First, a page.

The Reserve Bank of India has asked lenders to cut their stakes in insurers to 30%, as the banking regulator attempts to shield banks from risks arising out of their non-banking businesses and steer focus to boosting credit growth in a slowing economy, four people with direct knowledge of the matter said.
RBI informed the bankers in a meeting last week that it will soon introduce rules to cap their holdings in an insurance company to 30%, the people said, requesting anonymity as the matter is confidential. The holding limit will be 50% for non-banking financial companies such as Housing Development Finance Corp. that have insurance units, they said. Banks have been told to await RBI’s official communication on the new rules.
The move is likely to have far-reaching impact not only on banks, which derive significant income from their insurance units, but also on the insurers themselves as their parent banks are major capital providers and distributors of insurance products. State Bank of India, ICICI Bank Ltd and Kotak Mahindra Bank will be among the lenders to be affected by the decision.
“The 30% capping rule is meant to safeguard banks from capital risks arising from non-core businesses. But the new RBI rule, which is likely to come into effect some time in fiscal 2021, will create a huge supply of equities in the market when the banks slash their stakes. It is to be seen if the market has an appetite to absorb such large amount of liquidity,” said the first of the four people. The rule is likely to be implemented in a phased manner, the person added.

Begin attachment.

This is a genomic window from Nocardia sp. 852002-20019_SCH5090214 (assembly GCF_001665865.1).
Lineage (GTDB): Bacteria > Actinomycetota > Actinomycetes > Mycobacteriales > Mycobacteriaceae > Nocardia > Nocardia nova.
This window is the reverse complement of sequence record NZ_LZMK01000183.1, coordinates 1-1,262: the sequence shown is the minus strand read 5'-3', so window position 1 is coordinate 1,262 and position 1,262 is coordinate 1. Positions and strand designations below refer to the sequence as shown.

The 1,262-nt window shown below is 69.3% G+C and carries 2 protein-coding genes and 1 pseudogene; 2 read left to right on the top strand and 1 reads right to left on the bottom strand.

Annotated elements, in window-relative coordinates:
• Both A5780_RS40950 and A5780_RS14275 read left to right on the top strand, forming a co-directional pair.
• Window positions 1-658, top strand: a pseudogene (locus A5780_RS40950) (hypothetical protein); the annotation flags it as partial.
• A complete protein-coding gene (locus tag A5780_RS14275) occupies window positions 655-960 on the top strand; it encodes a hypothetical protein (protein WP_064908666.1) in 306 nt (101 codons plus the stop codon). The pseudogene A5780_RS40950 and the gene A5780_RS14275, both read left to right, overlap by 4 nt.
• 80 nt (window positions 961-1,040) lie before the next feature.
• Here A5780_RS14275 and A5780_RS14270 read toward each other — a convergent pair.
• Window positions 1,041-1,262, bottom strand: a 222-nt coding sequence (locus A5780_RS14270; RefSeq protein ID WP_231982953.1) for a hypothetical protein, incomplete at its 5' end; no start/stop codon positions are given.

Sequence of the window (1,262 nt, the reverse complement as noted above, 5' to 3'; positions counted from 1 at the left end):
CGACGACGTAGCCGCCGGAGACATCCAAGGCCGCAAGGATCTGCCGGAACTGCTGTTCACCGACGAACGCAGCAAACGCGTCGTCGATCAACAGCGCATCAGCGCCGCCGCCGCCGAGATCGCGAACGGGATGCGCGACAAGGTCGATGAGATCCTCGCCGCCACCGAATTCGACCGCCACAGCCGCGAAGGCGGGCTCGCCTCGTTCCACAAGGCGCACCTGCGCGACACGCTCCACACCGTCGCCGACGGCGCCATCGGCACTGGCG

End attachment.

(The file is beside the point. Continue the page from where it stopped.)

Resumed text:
“RBI is asking us to rather use the money for credit growth. RBI is suggesting banks to increase Tier 1 networth,” said the second person. “There should not be much of a problem as some of the insurance firms are listed. We (as a bank) have to give a roadmap to RBI as in when we will bring down stake to 30%. We have asked for five years but they (RBI) will not give five years. They may say three.”
Current regulatory norms mandate that a bank can hold a maximum of 50% in an insurance venture but the regulator may allow them to hold more on a case-to-case basis.
In the life insurance space, ICICI Bank owns 52.87% in ICICI Prudential Life Insurance Co. Ltd; Kotak Mahindra Bank holds a 77% stake in Kotak Mahindra Life Insurance Co. Ltd; and State Bank of India owns 57.6% in SBI Life Insurance Co. Ltd. Home financier HDFC holds 51.47% in HDFC Standard Life Insurance Co. Ltd.
Among general insurers, HDFC holds 50.49% in HDFC Ergo General Insurance Co.; ICICI Bank holds a 55.86% stake in ICICI Lombard General Insurance Co. Ltd; Kotak Mahindra Bank holds 100% in Kotak Mahindra General Insurance; and State Bank of India holds 57.13% in SBI General Insurance Co. Ltd.
“Banks are the major distributors of financial products especially life insurance. Any reduction of stake by sponsor banks in these institutions may have negative impact on the distribution capabilities as well as general public perception about these institutions they enjoy because of parentage. This issue may impact the prospective investor sentiment also,” said Ashutosh Mishra, head of research, Ashika Stock Broking.